MoN12: Twelfth Mathematics of Networks meeting

Athen Ma (Queen Mary, University of London) – Can a not-the-most-connected scientist still be important?

Networks with small-world properties, such as the World Wide Web or Power utilities suppliers, often exhibit a good level of resistance to random failures, but are much more susceptible to malicious attacks [1,2]. Studies to identify vulnerable points in complex networks usually are based on centrality measures where high centrality nodes have been seen as the weak points when attacking a network [3-5]. Recent evidence provided by Ghedini and Ribeiro [6] has suggested that, in some networks, the removal of lower degree nodes can also cause network instability that can lead to reduced network efficiency and fragmentation.

The notion of communities has been exploited to characterise a network’s structure. Communities can be hierarchical and at the edges of communities, nodes with multiple (community) memberships are often found, resulting in overlapping communities. Removing overlapping nodes at the boundary areas would fracture a network into different components. The aim is to find these “overlapping” nodes within communities as these nodes sustain the overall network robustness.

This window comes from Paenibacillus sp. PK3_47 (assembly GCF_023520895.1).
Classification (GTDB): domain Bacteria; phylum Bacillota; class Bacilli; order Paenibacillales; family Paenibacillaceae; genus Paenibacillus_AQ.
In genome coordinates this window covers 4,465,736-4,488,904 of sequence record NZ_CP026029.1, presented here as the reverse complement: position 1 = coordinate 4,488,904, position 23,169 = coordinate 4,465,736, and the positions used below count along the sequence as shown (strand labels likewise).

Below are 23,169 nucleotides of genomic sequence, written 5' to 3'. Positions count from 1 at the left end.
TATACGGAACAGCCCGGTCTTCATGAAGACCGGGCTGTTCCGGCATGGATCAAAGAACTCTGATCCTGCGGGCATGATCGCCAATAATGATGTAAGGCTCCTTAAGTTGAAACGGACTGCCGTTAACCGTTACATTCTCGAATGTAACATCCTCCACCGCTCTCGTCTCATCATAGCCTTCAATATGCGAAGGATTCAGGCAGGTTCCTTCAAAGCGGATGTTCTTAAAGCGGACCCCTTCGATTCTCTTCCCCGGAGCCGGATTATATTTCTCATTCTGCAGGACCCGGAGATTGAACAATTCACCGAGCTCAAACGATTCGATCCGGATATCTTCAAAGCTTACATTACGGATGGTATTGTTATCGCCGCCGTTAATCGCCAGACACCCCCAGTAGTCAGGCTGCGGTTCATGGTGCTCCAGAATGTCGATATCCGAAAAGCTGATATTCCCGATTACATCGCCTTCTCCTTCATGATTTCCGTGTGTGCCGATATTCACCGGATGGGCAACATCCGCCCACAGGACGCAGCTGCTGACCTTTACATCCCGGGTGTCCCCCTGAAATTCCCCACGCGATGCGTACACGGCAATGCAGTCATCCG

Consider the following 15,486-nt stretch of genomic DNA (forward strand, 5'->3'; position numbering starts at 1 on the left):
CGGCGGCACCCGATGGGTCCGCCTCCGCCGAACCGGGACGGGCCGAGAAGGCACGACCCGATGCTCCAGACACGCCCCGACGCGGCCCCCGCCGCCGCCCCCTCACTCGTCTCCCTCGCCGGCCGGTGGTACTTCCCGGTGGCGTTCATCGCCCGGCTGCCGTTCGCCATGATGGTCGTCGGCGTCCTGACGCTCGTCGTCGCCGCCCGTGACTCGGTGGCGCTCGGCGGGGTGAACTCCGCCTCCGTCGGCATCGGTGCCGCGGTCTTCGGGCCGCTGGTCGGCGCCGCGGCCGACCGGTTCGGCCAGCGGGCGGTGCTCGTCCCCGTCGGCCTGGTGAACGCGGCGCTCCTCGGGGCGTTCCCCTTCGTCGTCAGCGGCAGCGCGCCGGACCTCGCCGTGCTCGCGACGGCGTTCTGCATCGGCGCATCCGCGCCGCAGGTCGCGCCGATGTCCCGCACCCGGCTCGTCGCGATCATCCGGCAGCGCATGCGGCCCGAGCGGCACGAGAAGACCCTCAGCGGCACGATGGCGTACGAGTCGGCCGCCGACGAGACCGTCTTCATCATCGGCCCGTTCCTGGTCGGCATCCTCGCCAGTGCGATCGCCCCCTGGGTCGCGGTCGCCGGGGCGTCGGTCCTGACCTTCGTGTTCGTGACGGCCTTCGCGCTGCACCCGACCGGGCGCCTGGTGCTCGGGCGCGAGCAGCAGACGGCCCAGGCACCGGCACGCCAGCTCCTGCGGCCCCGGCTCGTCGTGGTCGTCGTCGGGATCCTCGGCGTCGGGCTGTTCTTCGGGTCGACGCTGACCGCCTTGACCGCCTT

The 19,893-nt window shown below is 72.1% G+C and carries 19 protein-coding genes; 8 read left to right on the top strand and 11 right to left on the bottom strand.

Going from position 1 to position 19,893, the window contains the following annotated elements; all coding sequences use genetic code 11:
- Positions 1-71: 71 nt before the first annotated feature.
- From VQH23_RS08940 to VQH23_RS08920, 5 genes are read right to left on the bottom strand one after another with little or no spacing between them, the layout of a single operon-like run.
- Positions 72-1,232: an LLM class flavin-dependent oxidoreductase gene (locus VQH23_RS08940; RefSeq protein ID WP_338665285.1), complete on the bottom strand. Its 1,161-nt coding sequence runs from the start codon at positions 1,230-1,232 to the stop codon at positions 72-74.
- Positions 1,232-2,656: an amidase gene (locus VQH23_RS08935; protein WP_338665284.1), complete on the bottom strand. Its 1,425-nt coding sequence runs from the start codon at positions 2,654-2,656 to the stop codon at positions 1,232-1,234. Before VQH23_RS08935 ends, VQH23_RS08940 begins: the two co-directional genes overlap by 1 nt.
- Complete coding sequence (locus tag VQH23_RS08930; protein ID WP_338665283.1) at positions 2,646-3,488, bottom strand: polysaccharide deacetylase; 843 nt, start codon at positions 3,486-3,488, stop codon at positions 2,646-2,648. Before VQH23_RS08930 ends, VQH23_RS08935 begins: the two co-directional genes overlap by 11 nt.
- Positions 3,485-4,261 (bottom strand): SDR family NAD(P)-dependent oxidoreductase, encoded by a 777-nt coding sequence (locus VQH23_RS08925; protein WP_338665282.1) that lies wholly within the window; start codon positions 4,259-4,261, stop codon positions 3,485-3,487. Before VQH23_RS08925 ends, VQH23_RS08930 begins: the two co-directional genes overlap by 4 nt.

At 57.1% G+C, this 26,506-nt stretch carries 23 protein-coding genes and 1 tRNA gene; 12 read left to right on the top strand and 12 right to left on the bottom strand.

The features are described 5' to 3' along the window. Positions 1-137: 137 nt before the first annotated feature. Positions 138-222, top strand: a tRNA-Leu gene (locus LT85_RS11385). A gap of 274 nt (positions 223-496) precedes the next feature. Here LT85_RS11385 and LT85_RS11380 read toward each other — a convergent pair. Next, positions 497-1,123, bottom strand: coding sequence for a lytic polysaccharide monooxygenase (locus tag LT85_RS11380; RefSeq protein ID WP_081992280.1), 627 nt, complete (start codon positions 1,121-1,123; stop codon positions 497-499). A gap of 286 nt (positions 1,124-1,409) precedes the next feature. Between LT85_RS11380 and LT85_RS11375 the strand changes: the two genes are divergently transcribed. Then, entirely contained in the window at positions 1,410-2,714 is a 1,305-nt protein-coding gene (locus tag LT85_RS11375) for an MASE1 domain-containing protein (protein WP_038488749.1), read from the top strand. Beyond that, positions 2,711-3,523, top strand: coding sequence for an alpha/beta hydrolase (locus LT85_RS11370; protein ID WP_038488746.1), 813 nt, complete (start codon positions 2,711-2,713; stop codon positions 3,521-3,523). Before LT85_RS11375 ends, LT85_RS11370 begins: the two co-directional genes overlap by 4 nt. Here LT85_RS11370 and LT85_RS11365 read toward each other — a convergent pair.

We have developed a network tearing approach to locate “cuts” in a network. These nodes are then used to define the robustness of the communities and the network. Nodes found at a community’s boundary are referred to as “cut-nodes” and have a gradient of degree values. We quantify the importance of a node by referring their inter- and intra-community connectivity. Results show that removing the inter-communities cut-nodes disjoints the network due to the isolation or splitting of the communities. This fragmentation has a significant impact on the network efficiency. This is in stark contrast to the removal of intra-community nodes, though with high degrees, they have a negligible effect on the network robustness. When applied to the network of scientific collaborators [7], our results show that a not-the-most-connected scientist can also be key to the network [8].